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Looking Back At ‘Leaving Las Vegas’ & Nicolas Cage’s Oscar-Winning Performance

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24 years ago this month, a new film from Mike Figgis titled Leaving Las Vegas was unleashed to widespread critical and commercial success. Nicolas Cage was, at that time, known for both his acclaimed output in the likes of The Coen Brothers’ Raising Arizona, Robert Bierman’s Vampire Kiss and David Lynch’s Wild At Heart, among others, as well as his more commercial fare with Honeymoon In Vegas (a guilty pleasure), Guarding Tess and It Could Happen To You. The latter film was about a guy named Charles Lang, a police officer who promises Bridget Fonda’s waitress a share of his winnings should he win the lottery, in lieu of a tip. Of course, Lang does win, but a year after the release of It Could Happen To You, life would imitate art as Cage would go on to essentially win the lottery in real life, lifting the Oscar for his jaw-dropping depiction of suicidal alcoholic Ben Sanderson in Figgis’ outstanding motion picture.

Ben Sanderson is a well-regarded screenwriter in Hollywood – or maybe he was well-regarded professionally until he fell under the influence of alcohol. He’s lost his family – photos of a wife and daughter are seen in the early scenes, and he is about to lose his career and income too. He’s also lost the respect of his peers, an interaction between Ben and two Hollywood bigwigs early on ends with one of them, an apparent former friend, no longer wanting anything to do with him. Essentially, Ben has nothing, so he decides to head the 270 miles or so to Las Vegas to end his life – drinking himself to death with the small severance he’s been given by his former agency.

It is Vegas where he meets escort Sera, a career-best Elisabeth Shue, who immediately forms a bond with Ben who, despite paying her, would rather have her company rather than any sexual interaction. From here, an unusual love story develops, the two wounded souls taken on a journey together drenched under the neon lights of Sin City and everything that comes with it.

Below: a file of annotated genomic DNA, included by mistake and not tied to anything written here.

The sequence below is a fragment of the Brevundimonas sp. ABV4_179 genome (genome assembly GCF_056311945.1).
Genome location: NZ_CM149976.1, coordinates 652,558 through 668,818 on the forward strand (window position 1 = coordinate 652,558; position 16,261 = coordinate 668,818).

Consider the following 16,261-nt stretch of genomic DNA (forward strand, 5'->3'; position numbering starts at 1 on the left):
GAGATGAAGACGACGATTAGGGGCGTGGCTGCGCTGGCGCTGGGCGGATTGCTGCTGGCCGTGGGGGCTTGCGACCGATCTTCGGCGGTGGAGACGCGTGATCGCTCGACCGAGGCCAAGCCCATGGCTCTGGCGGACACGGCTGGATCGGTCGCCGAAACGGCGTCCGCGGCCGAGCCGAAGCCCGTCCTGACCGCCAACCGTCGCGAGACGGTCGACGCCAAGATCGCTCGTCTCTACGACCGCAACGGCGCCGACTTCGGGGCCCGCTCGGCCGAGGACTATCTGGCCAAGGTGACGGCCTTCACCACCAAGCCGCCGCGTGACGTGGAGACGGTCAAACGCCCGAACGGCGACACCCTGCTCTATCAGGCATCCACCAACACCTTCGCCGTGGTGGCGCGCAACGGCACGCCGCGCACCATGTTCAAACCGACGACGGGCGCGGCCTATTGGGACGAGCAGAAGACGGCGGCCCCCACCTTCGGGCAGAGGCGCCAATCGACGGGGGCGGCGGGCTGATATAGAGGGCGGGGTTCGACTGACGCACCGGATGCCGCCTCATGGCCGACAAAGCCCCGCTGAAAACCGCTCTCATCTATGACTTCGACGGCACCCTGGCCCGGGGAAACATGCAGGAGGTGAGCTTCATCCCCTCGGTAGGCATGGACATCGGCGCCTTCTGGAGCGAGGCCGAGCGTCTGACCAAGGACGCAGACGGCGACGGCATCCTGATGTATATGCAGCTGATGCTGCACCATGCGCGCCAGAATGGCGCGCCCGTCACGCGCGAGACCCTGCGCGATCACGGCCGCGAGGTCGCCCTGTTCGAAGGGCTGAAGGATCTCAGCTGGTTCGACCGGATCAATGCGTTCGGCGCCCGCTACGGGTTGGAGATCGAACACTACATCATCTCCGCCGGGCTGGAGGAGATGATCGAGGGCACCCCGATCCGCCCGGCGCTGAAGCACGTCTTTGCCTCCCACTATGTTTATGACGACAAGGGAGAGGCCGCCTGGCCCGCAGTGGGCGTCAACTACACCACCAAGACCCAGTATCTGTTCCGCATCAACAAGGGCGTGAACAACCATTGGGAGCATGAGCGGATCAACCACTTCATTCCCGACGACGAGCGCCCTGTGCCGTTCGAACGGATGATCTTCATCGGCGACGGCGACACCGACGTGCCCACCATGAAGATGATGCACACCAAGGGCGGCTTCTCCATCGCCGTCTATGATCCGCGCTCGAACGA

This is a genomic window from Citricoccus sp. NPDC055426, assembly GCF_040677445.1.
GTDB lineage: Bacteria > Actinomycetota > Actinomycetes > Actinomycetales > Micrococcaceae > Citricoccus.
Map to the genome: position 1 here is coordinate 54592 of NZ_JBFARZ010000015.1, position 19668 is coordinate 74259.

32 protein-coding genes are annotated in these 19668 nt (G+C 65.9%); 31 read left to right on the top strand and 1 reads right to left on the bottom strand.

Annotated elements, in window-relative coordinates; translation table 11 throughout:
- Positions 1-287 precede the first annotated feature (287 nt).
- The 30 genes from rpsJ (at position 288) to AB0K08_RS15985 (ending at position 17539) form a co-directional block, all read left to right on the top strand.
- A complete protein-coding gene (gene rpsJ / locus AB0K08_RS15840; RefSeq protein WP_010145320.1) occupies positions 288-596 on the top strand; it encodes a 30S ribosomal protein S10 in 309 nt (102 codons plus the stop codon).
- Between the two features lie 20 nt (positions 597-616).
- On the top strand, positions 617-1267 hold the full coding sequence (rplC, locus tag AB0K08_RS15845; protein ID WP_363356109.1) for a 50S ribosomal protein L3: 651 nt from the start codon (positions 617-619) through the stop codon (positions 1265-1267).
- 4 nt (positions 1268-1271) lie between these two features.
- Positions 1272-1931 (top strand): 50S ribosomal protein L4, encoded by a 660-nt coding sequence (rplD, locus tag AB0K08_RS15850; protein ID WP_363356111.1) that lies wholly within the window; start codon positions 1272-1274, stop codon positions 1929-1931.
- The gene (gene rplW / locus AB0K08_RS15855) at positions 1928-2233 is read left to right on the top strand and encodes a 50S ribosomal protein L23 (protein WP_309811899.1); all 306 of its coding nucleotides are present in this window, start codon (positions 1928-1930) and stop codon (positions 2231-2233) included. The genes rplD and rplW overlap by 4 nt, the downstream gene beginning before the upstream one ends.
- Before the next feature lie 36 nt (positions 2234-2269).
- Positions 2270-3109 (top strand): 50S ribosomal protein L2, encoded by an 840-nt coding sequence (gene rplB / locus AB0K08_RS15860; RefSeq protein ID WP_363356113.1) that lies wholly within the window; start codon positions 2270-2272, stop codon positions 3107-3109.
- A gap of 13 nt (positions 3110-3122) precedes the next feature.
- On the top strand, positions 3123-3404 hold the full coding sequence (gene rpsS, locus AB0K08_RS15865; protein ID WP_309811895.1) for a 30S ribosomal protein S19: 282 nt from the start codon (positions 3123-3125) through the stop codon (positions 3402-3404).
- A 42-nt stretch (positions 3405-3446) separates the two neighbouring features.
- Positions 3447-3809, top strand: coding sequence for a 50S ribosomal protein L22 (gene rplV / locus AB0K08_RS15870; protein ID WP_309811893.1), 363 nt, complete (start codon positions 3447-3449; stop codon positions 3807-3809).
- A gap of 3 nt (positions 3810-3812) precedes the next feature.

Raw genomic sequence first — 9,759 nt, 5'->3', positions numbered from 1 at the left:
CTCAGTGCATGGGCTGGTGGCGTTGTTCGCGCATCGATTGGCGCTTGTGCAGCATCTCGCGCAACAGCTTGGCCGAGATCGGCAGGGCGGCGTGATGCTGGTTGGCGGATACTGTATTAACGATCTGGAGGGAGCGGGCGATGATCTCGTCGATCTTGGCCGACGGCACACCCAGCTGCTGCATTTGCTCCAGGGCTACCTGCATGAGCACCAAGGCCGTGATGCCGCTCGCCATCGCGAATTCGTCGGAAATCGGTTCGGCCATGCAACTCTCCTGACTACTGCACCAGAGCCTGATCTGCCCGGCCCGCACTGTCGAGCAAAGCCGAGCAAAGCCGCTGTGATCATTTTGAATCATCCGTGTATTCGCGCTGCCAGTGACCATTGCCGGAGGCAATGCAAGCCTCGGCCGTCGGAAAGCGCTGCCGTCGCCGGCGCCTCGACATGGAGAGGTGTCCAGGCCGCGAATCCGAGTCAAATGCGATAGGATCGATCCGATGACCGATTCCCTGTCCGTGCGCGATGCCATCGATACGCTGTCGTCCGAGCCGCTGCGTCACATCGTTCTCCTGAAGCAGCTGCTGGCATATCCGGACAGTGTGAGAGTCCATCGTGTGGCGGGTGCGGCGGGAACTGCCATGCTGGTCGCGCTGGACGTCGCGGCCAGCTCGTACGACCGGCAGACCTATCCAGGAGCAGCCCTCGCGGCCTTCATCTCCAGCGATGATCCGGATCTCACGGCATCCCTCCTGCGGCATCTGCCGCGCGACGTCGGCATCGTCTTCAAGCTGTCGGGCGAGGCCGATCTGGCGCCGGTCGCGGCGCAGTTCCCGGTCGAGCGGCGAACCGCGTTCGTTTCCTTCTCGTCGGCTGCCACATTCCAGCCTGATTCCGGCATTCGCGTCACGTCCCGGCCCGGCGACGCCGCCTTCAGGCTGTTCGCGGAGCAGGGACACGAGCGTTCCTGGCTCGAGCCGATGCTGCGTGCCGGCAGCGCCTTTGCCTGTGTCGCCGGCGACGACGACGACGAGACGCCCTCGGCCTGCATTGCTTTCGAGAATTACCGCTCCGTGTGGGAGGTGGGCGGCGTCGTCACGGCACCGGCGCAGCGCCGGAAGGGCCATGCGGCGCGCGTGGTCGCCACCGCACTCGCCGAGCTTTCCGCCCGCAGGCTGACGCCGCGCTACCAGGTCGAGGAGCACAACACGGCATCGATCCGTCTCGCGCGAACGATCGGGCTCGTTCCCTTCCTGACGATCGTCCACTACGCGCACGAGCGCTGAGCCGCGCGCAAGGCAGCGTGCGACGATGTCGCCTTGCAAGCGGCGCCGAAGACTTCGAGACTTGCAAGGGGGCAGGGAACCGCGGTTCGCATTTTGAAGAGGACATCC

Adapted from the novel by John O’Brien, who committed suicide at the age of just 33 shortly after learning that his autobiographical book was to be made into a film, Figgis’ film is virtually flawless, the performances from Cage and Shue the heartbreaking stand-out.

The film was shot on Super-16mm film stock, mostly in and around Las Vegas for under $4 million – a very low figure for a film of its type, even back in 1994. For that reason, some scenes were said to be filmed on the famous Las Vegas strip without permits, Figgis reportedly shooting just one take to avoid the glare of the police.

Leaving Las Vegas is one of those films that has everything; a striking look – handheld grainy camerawork lending to a very documentary-type feel, superb direction from a brilliant script, and a dazzling musical score by Figgis himself, aided by lounge-singer-eque, jazz-soaked vocals by Sting.

The stand-out in the film though is clearly Cage, so believable as the lead, Ben Sanderson. But how did he find the character? The actor attended this year’s Transilvania International Film Festival in Cluj, Romania where he talked about his amazing career, and more specifically about Leaving Las Vegas.

“When I read the script to Leaving Las Vegas, it was Ed Limato, my agent, who told me that this was the answer to all your prayers,” Cage said to the packed Q&A audience at the festival on a bright Sunday morning back in June.

“He actually said that which says a lot about him. Nobody wanted to make that movie in Hollywood. It was turned down by every studio, even independent companies didn’t want to make the movie. It was way too dark for anybody to consider, and I remember consciously saying to myself, ‘Well, I’m never going to win an Academy Award anyway, so why don’t I just make this movie. Let me do what I want.’”

Of course, that award did come the following year, but how did Cage prepare to play the role of Sanderson, a character who, for most of the film, is seen on-screen well under the influence?

“When I was doing Leaving Leaving Las Vegas, I had video-taped myself drinking – I wanted to see what I was like. I would look at the tapes and see behaviour.”

Photo Credit: THN

Cage also said he looked at other movies as part of his research for the role; “I do look at other performances, I do borrow from other actors and actresses’ work to get ideas. I look from all sorts of places.”

He named Ray Milland in Lost Weekend, Kris Kristofferson in the 1978 remake of A Star Is Born, Jack Lemmon in Days Of Wine and Roses, and also Dudley Moore in Arthur as some of the best on-screen ‘alcoholic performances’.